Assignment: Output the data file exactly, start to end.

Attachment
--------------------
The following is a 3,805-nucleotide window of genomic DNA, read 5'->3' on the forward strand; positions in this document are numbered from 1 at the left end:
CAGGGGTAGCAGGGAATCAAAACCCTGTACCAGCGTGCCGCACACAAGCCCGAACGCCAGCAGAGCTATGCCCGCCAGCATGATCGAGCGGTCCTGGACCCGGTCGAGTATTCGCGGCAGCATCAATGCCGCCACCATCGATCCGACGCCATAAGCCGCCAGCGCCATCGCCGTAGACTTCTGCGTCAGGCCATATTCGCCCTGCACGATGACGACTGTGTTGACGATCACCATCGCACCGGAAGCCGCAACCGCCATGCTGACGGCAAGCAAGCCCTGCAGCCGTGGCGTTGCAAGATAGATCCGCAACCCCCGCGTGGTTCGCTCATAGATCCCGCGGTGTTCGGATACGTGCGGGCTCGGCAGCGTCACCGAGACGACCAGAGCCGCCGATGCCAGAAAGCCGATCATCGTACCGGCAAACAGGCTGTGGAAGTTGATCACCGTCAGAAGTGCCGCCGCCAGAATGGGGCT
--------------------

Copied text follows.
The following is a 3,805-nucleotide window of genomic DNA, read 5'->3' on the forward strand; positions in this document are numbered from 1 at the left end:
CAGGGGTAGCAGGGAATCAAAACCCTGTACCAGCGTGCCGCACACAAGCCCGAACGCCAGCAGAGCTATGCCCGCCAGCATGATCGAGCGGTCCTGGACCCGGTCGAGTATTCGCGGCAGCATCAATGCCGCCACCATCGATCCGACGCCATAAGCCGCCAGCGCCATCGCCGTAGACTTCTGCGTCAGGCCATATTCGCCCTGCACGATGACGACTGTGTTGACGATCACCATCGCACCGGAAGCCGCAACCGCCATGCTGACGGCAAGCAAGCCCTGCAGCCGTGGCGTTGCAAGATAGATCCGCAACCCCCGCGTGGTTCGCTCATAGATCCCGCGGTGTTCGGATACGTGCGGGCTCGGCAGCGTCACCGAGACGACCAGAGCCGCCGATGCCAGAAAGCCGATCATCGTACCGGCAAACAGGCTGTGGAAGTTGATCACCGTCAGAAGTGCCGCCGCCAGAATGGGGCT